(Bloomberg) -- Japan’s government reaffirmed its commitment to achieving a primary balance surplus next fiscal year in a draft of its economic and fiscal policy plan released Tuesday.

It was the first time since 2021 that the government explicitly mentioned the budget goal in its annual policy guidelines, underscoring an increased likelihood it can achieve it and growing urgency with interest rates poised to rise. 

The government also outlined the need for continued growth in wages to help the economy reach a new stage, and plans to support chip production.

“We aim to achieve a sustainable economy through economic, fiscal and social security reforms that ensures people can feel wealth and happiness,” Prime Minister Fumio Kishida said, referring to the plan.

Record tax receipts, partly thanks to inflation and a weak yen, created an unexpected boon for the government last year, putting it on track to reach a surplus after high levels of spending at one point appeared to put the goal out of reach.

Still, the plan shows that in a baseline scenario case with real annual economic growth of around 0.5%, it won’t be able to maintain a primary balance surplus in the 2030s.

The Cabinet is expected to approve the government’s latest policy vision later this month.

This year’s policy blueprint highlights changing perceptions about economic and financial conditions after the Bank of Japan ended its massive monetary easing program in March with its first interest rate increase since 2007.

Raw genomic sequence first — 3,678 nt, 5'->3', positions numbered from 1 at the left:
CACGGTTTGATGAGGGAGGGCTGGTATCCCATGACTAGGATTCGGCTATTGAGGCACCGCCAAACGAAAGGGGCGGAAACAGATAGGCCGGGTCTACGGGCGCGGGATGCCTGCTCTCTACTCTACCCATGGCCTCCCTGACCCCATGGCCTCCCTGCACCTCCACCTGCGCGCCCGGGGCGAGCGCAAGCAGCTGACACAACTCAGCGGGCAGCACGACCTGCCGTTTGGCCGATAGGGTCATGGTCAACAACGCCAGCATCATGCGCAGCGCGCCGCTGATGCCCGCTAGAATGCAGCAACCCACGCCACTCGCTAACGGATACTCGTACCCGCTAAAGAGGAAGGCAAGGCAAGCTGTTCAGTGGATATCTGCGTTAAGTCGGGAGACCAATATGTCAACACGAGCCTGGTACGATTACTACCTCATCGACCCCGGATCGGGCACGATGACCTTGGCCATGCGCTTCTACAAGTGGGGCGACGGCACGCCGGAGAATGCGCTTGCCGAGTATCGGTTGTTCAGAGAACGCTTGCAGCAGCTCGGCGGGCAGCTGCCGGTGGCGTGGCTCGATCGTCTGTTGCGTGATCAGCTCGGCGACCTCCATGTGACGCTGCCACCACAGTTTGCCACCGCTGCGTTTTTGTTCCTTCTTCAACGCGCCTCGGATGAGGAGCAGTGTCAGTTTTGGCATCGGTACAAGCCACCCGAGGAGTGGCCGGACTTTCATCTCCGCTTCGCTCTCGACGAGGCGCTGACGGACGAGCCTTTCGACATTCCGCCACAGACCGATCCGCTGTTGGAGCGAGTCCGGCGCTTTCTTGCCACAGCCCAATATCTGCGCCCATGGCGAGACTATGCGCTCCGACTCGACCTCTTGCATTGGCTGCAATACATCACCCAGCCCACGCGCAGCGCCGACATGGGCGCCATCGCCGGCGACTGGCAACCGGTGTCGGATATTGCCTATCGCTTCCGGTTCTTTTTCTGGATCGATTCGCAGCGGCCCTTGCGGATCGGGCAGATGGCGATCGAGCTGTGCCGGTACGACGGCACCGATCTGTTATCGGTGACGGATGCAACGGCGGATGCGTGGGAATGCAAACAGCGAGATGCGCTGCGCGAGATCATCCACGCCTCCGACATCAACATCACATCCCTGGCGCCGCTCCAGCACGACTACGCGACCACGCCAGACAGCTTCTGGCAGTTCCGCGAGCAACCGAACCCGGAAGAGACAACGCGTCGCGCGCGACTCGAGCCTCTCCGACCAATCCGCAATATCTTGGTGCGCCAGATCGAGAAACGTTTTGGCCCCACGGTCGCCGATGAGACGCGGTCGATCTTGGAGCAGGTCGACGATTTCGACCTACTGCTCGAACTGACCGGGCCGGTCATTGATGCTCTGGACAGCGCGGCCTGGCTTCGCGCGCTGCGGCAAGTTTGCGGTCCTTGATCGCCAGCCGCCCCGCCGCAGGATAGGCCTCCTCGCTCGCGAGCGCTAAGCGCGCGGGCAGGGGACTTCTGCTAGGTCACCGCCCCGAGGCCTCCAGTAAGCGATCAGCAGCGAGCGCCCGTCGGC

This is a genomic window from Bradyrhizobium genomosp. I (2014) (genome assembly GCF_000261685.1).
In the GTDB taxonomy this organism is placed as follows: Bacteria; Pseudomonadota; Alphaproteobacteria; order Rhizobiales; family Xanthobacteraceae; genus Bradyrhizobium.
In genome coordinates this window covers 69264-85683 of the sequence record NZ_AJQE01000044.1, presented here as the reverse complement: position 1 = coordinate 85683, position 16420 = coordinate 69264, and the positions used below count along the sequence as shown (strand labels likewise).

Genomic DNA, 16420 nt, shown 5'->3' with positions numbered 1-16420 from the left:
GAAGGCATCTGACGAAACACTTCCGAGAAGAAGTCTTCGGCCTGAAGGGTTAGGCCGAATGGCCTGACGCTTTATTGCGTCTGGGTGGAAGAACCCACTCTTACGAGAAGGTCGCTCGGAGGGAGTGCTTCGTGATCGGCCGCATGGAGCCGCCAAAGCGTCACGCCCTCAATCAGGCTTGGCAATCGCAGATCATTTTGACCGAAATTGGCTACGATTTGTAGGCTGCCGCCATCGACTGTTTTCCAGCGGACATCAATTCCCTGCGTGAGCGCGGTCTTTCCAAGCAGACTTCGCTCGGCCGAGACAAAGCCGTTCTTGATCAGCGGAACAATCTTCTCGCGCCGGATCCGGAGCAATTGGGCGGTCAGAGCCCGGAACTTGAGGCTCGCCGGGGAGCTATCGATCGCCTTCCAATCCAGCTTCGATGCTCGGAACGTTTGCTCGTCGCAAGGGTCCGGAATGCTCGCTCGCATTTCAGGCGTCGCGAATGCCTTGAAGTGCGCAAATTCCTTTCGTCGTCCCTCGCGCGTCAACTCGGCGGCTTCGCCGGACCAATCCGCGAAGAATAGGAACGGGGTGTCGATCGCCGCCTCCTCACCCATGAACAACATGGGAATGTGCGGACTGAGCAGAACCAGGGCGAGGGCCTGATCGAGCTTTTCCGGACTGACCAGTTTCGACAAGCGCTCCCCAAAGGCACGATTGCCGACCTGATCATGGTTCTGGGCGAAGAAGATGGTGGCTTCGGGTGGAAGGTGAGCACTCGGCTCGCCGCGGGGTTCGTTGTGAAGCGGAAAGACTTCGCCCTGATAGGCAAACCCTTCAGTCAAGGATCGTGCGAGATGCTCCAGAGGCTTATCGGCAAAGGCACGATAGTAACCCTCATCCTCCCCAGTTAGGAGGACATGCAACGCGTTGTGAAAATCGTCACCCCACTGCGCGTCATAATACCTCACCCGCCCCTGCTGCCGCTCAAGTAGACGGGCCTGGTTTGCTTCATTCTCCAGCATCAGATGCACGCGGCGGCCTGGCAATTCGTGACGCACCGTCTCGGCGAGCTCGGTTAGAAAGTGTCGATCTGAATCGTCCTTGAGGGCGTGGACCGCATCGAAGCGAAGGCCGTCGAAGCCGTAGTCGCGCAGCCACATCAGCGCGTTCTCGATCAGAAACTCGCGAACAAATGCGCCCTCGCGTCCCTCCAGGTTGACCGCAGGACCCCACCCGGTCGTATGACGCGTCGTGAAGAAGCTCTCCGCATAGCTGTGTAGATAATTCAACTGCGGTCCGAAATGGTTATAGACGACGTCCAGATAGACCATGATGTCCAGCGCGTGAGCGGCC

The draft plan notes that “monetary policy has entered a new phase,” and it conveys hope that the BOJ will achieve a virtuous cycle linking wage gains to demand-led price increases in line with its 2% stable inflation target.

Kishida cited the need for sustained growth in pay to enable the economy to reach a new phase by 2030.

The draft also outlines challenges, including “concerns over rising debt-servicing costs amid the transition to an environment with interest rates.” Currently, Japan’s 10-year yield stands above 1%, after breaching the threshold for the first time in over a decade last month.

Separately, Kishida also presented his other policy focus of economic security in the plan. The government will consider legislative measures related to mass production of next-generation semiconductors, expanding available loans and investments to make supply chains more robust.

Already the industry ministry is supporting Rapidus Corp., which aims to mass produce 2 nanometer logic chips in 2027 in northern Hokkaido. The government has earmarked up to ¥920 billion ($5.8 billion) for the home-grown venture. Rapidus has so far secured only ¥7.3 billion from major Japanese companies including Toyota Motor Corp. 

Providing government loan guarantees can be an option to support Rapidus further, the ministry said.

--With assistance from Yuki Hagiwara.

(Adds comments from Prime Minister Fumio Kishida)

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